Rumex hastatulus Baldwin
CC = 3
CW = 3
MOC = 6
Family - Polygonaceae
Habit - Annual or short-lived perennial forb, dioecious, rarely incompletely so, with a slender, sometimes somewhat woody, vertical rootstock, often appearing taprooted.
Stems - Ascending to erect, to 40 cm, sometimes multiple from the base, usually unbranched below the inflorescence, longitudinally ridged, glabrous.
Leaves - Alternate and with a well-developed basal rosette at flowering. Ocreae membranous to papery, becoming irregularly dissected at maturity, light brown to reddish brown at the base, grading abruptly to white or pale and translucent toward the tip. Basal leaves mostly long-petiolate, the blades similar to those of the lower stem leaves. Blades of stem leaves 2-6 cm long and 0.5-2.0 cm wide, thin and herbaceous to slightly succulent, narrowly ovate to oblong-lanceolate, lanceolate, or oblong-obovate, with a pair of spreading, bluntly triangular basal lobes, occasionally unlobed, the margins otherwise entire, flat or nearly so, truncate to slightly concave at the base, angled or tapered to a bluntly or sharply pointed tip, rarely rounded at the tip, the surfaces glabrous.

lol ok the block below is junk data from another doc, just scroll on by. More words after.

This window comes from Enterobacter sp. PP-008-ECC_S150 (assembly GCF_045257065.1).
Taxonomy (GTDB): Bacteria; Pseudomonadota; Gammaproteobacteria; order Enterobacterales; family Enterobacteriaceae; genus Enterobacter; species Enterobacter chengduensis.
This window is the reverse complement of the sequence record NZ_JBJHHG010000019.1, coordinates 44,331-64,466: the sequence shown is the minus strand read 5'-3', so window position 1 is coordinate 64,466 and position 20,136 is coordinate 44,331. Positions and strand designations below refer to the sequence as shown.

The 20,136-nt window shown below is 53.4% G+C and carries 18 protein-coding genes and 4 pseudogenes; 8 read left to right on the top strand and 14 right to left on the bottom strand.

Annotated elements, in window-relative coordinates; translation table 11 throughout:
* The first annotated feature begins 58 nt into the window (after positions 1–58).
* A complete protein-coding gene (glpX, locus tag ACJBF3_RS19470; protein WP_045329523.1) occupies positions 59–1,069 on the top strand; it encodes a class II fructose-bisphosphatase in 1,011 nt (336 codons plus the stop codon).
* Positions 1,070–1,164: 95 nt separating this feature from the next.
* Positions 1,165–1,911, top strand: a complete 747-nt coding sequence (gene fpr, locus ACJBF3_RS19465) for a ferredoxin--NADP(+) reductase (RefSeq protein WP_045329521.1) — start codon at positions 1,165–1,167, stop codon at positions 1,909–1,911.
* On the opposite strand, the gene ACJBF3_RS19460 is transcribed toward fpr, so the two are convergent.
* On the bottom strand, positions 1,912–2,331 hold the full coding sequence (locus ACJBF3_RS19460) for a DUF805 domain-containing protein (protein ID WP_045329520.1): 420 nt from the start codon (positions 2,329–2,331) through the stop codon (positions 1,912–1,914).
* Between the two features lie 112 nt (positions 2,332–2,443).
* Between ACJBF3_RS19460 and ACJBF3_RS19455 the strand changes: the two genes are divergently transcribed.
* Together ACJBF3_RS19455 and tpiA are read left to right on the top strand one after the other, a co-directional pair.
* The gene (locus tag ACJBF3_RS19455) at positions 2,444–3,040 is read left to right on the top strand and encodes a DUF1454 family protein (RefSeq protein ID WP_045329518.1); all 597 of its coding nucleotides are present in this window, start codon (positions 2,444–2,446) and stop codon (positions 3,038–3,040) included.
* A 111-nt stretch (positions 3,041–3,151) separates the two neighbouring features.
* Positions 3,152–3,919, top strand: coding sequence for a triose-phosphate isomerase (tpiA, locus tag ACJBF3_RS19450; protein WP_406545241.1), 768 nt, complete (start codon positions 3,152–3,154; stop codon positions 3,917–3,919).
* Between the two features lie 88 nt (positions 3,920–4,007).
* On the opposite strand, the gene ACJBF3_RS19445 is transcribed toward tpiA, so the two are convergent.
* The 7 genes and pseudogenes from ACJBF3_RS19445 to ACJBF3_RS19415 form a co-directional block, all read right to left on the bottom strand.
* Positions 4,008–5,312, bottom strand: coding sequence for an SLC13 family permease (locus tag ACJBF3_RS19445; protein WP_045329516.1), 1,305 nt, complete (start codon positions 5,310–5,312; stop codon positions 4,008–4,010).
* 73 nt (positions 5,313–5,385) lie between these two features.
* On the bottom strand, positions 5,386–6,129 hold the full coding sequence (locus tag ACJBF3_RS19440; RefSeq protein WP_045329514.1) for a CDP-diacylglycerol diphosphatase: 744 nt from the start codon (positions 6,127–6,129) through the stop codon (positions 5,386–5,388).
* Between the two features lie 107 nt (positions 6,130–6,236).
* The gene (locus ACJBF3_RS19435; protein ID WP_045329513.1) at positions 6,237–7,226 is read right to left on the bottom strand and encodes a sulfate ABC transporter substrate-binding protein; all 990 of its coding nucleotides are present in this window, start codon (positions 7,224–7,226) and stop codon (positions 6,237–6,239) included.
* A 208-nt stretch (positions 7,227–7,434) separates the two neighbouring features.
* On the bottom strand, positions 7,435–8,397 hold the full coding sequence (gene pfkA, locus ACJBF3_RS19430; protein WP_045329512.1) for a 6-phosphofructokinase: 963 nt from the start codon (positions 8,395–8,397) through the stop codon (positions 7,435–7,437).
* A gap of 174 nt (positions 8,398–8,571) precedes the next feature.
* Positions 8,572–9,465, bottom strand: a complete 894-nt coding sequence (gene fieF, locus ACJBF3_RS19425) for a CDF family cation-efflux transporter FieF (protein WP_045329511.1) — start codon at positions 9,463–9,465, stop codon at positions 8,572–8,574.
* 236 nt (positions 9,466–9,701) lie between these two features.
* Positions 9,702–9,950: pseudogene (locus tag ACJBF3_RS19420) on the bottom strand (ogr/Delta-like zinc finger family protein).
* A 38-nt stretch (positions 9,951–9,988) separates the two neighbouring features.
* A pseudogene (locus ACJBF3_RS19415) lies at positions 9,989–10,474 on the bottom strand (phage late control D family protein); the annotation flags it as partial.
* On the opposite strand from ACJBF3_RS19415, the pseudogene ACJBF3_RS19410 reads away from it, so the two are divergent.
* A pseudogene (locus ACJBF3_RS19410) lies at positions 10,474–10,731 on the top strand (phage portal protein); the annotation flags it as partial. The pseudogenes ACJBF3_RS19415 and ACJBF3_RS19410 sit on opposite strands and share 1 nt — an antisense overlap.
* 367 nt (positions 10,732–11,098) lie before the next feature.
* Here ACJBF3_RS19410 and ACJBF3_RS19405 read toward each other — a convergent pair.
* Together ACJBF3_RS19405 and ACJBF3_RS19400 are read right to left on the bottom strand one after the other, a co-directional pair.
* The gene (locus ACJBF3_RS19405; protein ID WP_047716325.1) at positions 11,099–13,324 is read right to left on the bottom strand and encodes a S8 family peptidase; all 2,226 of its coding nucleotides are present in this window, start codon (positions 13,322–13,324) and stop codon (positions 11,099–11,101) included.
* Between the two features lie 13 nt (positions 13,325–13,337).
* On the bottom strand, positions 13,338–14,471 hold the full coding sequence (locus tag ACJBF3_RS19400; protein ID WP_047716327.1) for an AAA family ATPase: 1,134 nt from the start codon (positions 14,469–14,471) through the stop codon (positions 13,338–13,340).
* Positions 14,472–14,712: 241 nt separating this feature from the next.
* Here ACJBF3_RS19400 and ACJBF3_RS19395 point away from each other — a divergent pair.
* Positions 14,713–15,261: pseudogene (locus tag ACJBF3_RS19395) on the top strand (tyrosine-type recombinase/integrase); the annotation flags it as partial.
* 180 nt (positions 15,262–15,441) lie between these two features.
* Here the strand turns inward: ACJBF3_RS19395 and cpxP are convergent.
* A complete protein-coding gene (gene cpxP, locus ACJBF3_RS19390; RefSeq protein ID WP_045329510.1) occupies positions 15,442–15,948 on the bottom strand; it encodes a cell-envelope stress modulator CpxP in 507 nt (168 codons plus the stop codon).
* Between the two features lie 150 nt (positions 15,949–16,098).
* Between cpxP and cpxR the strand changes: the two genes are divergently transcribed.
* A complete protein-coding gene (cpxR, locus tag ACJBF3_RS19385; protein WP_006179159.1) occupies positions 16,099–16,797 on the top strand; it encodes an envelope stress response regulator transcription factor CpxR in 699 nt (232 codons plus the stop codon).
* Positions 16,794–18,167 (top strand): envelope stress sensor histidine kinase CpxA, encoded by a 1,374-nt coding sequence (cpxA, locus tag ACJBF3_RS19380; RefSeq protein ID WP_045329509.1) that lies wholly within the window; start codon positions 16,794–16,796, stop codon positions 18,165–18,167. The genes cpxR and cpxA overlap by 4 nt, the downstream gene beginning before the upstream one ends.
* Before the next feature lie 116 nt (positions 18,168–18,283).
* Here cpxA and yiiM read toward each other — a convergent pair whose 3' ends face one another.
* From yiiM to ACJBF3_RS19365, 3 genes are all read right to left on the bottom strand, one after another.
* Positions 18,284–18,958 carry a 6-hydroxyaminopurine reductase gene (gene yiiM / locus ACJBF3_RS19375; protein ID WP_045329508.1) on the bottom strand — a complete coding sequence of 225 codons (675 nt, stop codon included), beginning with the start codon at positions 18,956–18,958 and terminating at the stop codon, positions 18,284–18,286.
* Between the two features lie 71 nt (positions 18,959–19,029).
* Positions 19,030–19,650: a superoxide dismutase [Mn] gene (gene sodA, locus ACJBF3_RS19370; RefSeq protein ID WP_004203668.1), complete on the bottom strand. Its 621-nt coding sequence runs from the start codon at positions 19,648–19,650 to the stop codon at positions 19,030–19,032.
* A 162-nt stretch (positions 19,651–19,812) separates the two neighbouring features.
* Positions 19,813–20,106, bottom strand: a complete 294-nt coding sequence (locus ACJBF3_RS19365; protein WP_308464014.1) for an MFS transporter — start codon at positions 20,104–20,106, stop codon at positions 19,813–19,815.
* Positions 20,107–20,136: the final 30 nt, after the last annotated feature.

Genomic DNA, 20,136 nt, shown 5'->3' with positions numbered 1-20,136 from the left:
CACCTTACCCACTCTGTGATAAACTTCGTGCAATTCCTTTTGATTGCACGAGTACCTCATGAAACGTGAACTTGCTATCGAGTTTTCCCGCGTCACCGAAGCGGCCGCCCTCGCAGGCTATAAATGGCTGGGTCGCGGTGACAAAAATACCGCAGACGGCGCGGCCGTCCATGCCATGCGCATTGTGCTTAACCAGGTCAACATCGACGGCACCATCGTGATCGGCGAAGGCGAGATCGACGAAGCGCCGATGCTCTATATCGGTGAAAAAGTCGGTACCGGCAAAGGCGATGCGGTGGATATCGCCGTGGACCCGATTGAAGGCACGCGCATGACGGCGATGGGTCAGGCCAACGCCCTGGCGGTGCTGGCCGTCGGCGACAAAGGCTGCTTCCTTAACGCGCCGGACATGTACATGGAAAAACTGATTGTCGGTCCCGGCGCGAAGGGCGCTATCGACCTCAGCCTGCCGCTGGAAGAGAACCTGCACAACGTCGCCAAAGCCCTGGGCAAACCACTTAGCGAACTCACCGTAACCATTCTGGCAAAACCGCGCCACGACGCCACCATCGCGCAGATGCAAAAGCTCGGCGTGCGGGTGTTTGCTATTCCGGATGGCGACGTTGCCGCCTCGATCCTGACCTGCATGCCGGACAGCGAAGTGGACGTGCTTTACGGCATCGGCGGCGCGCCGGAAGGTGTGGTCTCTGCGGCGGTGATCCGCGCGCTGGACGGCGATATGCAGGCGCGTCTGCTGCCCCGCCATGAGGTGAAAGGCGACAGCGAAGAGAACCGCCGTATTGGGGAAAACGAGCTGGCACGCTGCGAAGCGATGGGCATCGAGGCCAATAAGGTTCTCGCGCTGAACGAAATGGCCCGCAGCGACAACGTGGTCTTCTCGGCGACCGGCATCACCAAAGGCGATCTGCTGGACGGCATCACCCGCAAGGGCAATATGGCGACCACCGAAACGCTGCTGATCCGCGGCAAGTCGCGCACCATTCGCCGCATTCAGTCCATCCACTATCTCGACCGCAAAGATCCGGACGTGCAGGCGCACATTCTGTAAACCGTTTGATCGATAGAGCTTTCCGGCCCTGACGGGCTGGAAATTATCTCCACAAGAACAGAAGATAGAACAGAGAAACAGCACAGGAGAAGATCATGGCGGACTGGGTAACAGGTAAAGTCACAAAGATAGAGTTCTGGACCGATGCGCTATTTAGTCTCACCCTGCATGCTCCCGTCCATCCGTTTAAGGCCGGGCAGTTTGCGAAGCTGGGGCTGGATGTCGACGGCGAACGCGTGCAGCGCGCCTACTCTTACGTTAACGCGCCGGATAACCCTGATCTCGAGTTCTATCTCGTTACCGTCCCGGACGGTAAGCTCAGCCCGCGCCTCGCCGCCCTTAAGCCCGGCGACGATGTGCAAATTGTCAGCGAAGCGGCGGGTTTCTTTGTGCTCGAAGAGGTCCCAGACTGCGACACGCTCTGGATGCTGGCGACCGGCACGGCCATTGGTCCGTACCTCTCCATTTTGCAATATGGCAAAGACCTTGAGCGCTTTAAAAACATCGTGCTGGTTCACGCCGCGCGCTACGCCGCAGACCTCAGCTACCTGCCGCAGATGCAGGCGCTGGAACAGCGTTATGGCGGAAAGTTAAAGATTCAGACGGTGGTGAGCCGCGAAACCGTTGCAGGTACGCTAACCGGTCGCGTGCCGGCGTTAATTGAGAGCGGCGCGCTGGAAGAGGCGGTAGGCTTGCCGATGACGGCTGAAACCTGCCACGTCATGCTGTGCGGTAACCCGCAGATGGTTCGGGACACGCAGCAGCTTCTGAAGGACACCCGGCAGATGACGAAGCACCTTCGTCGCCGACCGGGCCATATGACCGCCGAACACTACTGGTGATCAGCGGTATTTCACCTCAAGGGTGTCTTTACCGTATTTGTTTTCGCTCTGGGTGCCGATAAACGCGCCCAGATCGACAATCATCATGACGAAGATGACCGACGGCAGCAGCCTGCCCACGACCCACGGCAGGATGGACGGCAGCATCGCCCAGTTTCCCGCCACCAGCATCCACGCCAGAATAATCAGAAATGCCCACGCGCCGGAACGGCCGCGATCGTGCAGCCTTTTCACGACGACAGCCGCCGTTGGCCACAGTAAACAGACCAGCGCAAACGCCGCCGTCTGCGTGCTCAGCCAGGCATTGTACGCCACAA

Inflorescences - Terminal, usually occupying the upper 1/2-2/3 of the plant, narrowly paniculate, usually somewhat zigzag, occasionally reclining, interrupted. Flowers 3-6 per whorled fascicle, the stalks 1.5-3.0 mm, about as long as to slightly longer than the fruiting perianth, arched downward or nodding at maturity, jointed below the midpoint.
Flowers - Pistillate flowers with the inner whorl of tepals becoming enlarged to 2.5-3.2 mm long and 2.7-3.2 mm wide at fruiting, winged, broadly ovate to nearly circular, broadly cordate to rounded at the base, bluntly to more or less sharply pointed at the tip, the margins entire, the surfaces with a network of prominent nerves; tubercles absent or the midnerves slightly swollen toward the base; outer whorl of tepals reflexed at fruiting.
Fruits - Fruits 0.9-1.2 mm long, 0.6-0.8 mm wide, brown to dark brown.
Flowering - April - June.
Habitat - Glades, upland prairies, also pastures, railroads, and sandy, open ground.
Origin - Native to the U.S.
Lookalikes - R. acetosella.
Other info. - This species is uncommon in Missouri, found in a few scattered counties in the Bootheel. The plant is much less common than the similar R. acetosella, which is an introduced species from Europe. It is much more common to our south and southeast, and in some areas there can be seen along nearly every roadway. The plant is recognized by its hastate leaves, greatly expanded and prominently nerved fruit wings, and pedicels which are jointed near the middle rather than just beneath the tepals. Differentiation from R. acetosella can be very difficult for plants not in fruit.
Photographs taken in Kissimmee, FL., 2-12-03 and in Vale, NC., 5-11-03 (DETenaglia); also at Sand Prairie Conservation Area, Scott County, MO, 5-6-2020 (SRTurner).